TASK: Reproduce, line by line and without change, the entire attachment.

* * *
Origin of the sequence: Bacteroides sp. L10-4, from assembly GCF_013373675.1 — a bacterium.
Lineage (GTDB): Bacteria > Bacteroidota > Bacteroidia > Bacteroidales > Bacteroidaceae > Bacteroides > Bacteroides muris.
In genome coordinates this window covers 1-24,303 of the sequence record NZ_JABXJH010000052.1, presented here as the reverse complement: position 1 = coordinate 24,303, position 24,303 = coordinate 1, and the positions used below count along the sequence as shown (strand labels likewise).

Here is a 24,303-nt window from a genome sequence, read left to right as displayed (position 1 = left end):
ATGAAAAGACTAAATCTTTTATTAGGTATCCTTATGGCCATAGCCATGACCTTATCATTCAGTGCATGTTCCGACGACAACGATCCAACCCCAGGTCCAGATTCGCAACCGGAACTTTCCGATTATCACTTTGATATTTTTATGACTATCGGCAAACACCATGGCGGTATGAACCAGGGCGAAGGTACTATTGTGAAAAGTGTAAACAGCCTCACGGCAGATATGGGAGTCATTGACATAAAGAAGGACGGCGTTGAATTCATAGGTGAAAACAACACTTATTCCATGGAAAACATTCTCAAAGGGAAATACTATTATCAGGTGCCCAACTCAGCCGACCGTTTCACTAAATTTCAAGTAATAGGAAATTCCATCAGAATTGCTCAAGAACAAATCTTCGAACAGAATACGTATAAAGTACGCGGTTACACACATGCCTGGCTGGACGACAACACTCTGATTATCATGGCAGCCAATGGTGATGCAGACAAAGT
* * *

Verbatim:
Origin of the sequence: Bacteroides sp. L10-4, from assembly GCF_013373675.1 — a bacterium.
Lineage (GTDB): Bacteria > Bacteroidota > Bacteroidia > Bacteroidales > Bacteroidaceae > Bacteroides > Bacteroides muris.
In genome coordinates this window covers 1-24,303 of the sequence record NZ_JABXJH010000052.1, presented here as the reverse complement: position 1 = coordinate 24,303, position 24,303 = coordinate 1, and the positions used below count along the sequence as shown (strand labels likewise).

Here is a 24,303-nt window from a genome sequence, read left to right as displayed (position 1 = left end):
ATGAAAAGACTAAATCTTTTATTAGGTATCCTTATGGCCATAGCCATGACCTTATCATTCAGTGCATGTTCCGACGACAACGATCCAACCCCAGGTCCAGATTCGCAACCGGAACTTTCCGATTATCACTTTGATATTTTTATGACTATCGGCAAACACCATGGCGGTATGAACCAGGGCGAAGGTACTATTGTGAAAAGTGTAAACAGCCTCACGGCAGATATGGGAGTCATTGACATAAAGAAGGACGGCGTTGAATTCATAGGTGAAAACAACACTTATTCCATGGAAAACATTCTCAAAGGGAAATACTATTATCAGGTGCCCAACTCAGCCGACCGTTTCACTAAATTTCAAGTAATAGGAAATTCCATCAGAATTGCTCAAGAACAAATCTTCGAACAGAATACGTATAAAGTACGCGGTTACACACATGCCTGGCTGGACGACAACACTCTGATTATCATGGCAGCCAATGGTGATGCAGACAAAGT